I’ve written before about how paying for quality can paradoxically sometimes be the cheapest option. In this guest entry, Handworn explains how his hobby — antique collecting — helps his finances.

Collecting made me an investor. I started by collecting coins. As I grew up and my interests changed, I had to do something with my collection. I sold it. My collection of coins became a collection of license plates and street signs on the walls of my room. This became a collection of old rhythm-and-blues 45s, and then a silver-hilted sword of the 18th century. That sword finally became fifty shares of the Aluminum Corporation of China.

After a sufficient number of items had passed through my life, after I had bought and sold and traded enough, patterns began to emerge. I saw that all expenditures of money are investments. All of them — each and every purchase, from a five-cent gumball to the ten-digit acquisition of a Fortune 500 company.

Every time you invest money, you are also spending the profits that you might have earned through better investments. But because we can’t predict the future, we can’t know what those better investments might be. Still, whenever we contemplate a purchase, each of us should ask: Is this a sensible investment? In most cases, it’s possible to tell. In some, it’s incredibly obvious.

“The business is in the buying.” — old antique-dealers’ adage
Liquidity is the final test of whether a purchase (an investment) is sensible or not. How much of your money can you recoup? In some cases, you can’t recoup any. Some things, like food, are entirely consumed. But when food is liquidated in the stomach, it grants the energy to work, which is what brings in money, so up to the point of luxury, food is a sensible investment.

A gym membership may be a sensible investment if used, given your improvement in energy, mood, and lifespan. But cable television or a night on the town is a consumable which is likely pure luxury. In both of these cases, the money is consumed completely.

For anything non-consumable, the principle of liquidity works even better. Can you resell a Walkman for what you paid? It depends on what you paid, of course. But you’ll get more of your money back if you bought it used. Every new product is a chimera: partly non-consumable, partly consumable. (Mostly consumable, in fact.) Buying things used, free from the flash and glitz and group social acceptance that Madison Avenue has lured you with — the completely consumed increment, let’s call it — establishes the true value of an item.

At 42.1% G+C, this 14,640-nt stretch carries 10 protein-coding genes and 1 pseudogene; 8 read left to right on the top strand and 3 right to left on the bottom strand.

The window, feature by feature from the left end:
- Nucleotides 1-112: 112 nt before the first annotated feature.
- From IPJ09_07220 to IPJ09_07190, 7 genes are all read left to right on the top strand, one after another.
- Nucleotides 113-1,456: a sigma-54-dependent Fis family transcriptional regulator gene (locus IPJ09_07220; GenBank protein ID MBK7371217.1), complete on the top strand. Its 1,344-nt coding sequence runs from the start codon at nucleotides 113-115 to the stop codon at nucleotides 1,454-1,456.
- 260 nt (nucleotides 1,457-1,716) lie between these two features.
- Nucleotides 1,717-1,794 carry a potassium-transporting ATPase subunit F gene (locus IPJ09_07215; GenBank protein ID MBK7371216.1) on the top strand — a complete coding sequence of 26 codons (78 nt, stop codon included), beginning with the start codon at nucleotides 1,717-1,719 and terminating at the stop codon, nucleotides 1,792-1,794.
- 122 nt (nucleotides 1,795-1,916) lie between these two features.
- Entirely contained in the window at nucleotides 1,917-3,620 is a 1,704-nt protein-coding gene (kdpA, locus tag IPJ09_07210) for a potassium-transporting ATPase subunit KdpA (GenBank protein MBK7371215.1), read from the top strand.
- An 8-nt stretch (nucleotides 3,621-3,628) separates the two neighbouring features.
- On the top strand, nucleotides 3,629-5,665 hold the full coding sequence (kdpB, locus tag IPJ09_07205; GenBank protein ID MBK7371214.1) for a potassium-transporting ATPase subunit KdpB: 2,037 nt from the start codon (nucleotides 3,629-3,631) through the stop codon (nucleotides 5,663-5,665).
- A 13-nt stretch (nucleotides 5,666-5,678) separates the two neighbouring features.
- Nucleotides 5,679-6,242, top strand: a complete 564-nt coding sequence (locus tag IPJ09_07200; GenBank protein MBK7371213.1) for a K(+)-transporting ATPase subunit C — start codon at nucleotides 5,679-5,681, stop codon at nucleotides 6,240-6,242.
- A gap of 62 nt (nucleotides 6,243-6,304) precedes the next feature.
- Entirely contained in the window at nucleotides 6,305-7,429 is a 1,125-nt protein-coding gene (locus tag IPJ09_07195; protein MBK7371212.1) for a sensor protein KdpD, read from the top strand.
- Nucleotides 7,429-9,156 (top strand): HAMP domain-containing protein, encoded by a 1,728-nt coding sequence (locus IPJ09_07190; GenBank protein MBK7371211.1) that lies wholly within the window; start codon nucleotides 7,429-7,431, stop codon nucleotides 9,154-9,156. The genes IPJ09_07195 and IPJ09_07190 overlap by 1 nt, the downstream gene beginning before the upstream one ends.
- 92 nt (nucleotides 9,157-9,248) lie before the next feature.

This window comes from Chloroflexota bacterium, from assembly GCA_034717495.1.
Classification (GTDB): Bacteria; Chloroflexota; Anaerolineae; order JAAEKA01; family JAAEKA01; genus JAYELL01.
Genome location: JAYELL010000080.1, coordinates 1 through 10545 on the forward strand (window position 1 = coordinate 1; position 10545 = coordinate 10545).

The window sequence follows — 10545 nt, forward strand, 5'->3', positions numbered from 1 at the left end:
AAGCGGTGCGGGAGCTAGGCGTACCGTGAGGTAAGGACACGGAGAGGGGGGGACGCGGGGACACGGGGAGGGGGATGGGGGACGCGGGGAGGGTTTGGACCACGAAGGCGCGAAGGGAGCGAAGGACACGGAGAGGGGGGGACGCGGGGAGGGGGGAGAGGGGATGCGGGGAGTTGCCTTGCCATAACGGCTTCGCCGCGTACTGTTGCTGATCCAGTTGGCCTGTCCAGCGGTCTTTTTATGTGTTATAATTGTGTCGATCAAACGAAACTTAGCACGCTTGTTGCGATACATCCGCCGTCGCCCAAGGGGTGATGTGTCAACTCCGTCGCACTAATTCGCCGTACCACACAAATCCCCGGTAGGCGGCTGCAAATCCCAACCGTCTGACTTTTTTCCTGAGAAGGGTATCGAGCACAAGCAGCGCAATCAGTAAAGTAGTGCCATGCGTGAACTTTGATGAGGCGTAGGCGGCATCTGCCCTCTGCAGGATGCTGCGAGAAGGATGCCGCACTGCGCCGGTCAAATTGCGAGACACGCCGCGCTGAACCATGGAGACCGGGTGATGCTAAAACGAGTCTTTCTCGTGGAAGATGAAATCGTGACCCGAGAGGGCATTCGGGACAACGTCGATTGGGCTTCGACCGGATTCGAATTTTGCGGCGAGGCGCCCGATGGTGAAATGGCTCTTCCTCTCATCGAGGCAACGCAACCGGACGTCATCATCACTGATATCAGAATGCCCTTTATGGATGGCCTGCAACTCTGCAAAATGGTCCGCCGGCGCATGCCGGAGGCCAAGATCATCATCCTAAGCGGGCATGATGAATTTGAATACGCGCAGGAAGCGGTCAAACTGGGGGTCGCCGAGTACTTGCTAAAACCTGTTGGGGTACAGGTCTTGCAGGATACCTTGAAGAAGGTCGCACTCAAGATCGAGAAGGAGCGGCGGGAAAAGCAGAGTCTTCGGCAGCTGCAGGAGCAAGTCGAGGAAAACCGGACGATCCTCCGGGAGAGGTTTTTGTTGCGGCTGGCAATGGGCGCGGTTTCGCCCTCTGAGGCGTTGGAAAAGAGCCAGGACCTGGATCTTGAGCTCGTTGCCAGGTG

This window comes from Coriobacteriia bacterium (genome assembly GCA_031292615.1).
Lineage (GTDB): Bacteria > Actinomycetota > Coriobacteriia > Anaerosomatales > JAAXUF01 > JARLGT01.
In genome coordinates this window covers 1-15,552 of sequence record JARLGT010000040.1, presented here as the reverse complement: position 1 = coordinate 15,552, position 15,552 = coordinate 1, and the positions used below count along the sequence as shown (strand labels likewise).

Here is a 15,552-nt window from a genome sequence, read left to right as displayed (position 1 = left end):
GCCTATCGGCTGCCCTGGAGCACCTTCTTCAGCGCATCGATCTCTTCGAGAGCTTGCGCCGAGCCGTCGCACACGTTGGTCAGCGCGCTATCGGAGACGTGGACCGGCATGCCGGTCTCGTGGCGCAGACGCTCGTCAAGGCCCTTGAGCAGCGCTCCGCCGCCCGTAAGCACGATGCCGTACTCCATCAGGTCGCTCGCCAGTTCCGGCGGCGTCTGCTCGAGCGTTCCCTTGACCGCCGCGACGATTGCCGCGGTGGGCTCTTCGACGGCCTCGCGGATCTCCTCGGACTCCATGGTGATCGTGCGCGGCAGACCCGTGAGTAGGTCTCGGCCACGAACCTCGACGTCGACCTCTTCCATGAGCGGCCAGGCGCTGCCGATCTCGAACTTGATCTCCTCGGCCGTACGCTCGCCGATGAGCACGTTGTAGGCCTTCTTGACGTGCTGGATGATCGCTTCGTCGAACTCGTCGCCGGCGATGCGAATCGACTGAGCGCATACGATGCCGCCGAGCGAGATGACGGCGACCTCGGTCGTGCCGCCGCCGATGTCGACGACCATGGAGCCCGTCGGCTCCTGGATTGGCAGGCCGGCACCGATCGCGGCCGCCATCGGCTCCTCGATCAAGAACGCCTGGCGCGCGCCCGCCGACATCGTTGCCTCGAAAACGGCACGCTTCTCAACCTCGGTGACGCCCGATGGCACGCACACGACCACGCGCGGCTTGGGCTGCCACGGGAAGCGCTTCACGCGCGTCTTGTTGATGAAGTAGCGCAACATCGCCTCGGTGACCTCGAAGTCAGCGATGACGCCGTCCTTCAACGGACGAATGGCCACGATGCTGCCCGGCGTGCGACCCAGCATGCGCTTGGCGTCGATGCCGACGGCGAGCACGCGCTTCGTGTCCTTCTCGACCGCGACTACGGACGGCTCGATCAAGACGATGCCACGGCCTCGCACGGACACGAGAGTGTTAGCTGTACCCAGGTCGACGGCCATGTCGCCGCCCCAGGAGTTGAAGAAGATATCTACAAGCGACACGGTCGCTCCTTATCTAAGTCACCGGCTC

The value of used products is described by an inverted bell curve. The value goes down, down, down, and then, if they’re not rotting in a landfill, it goes up, up, up, because they’ve become antiques. Which I now collect.

Why antiques cost less than you think
Antiques are the ultimate used product. They can’t be packaged well, in the advertising sense. Source, supply, and condition of any particular item is never reliable. Without the areas of certainty to which Madison Avenue is addicted (and to which it has encouraged people in general to become addicted), the field of antiques is left alone, uncluttered by advertising-induced group behavior.

Imagine you’re at a local estate auction, looking at a handsome turn-of-the-century Mission library table much like the new one your friend bought for $250 at Target. The real one at the auction might cost you $550. (Or, not infrequently, $150! The market is mercurial.) But this higher price is deceiving — the key is to focus on what you get.

Now imagine that, two years later, you and your friend each move into smaller houses. You do him a favor and, with yours, take his library table to the auction house to resell. Suppose his table brings $25 and that yours brings $550 again, or $450 after the fees of the auction are deducted. You’ve lost $100, but your friend has lost $225 because his table is only “used”. (If you paid $150 instead, you would have actually earned $300.)

This happens with antiques. It never happens with new furniture. Remember that newness, that completely consumable increment? It’s a hidden cost of buying things new.

Beware the completely consumed increment
The completely consumed increment is like water on pavement, finding every crack and crevice. It has no greater ally than society, than interpersonal relationships. High finance and formal investments are no barrier to it.

  • In real estate, it takes the form of new houses, or tony neighborhoods, or glossy magazine advertisements for fancy kitchens.
  • In stock, it’s the penny stock spam, the hyped mutual fund with high costs, the over-inflated expectations for a company that can’t possibly grow at the promised rate.
  • It’s anyplace that showmanship convinces you to buy for the wrong reasons, where a confident, polished presentation gets you to substitute the advertisers’ judgment for yours.

Popular culture depends on profitable conformity. Retreat from paid happiness. Have faith that the real thing will fill the vacuum. You will save money in direct proportion to how little of the completely consumed increment you buy.

Thanks, Handworn. What about high-quality furniture? If I scrimp and save to purchase a new Stickley bookcase, will it hold its value? Or am I better off buying an antique? (And how do you buy antiques? That’s a topic for a future entry.)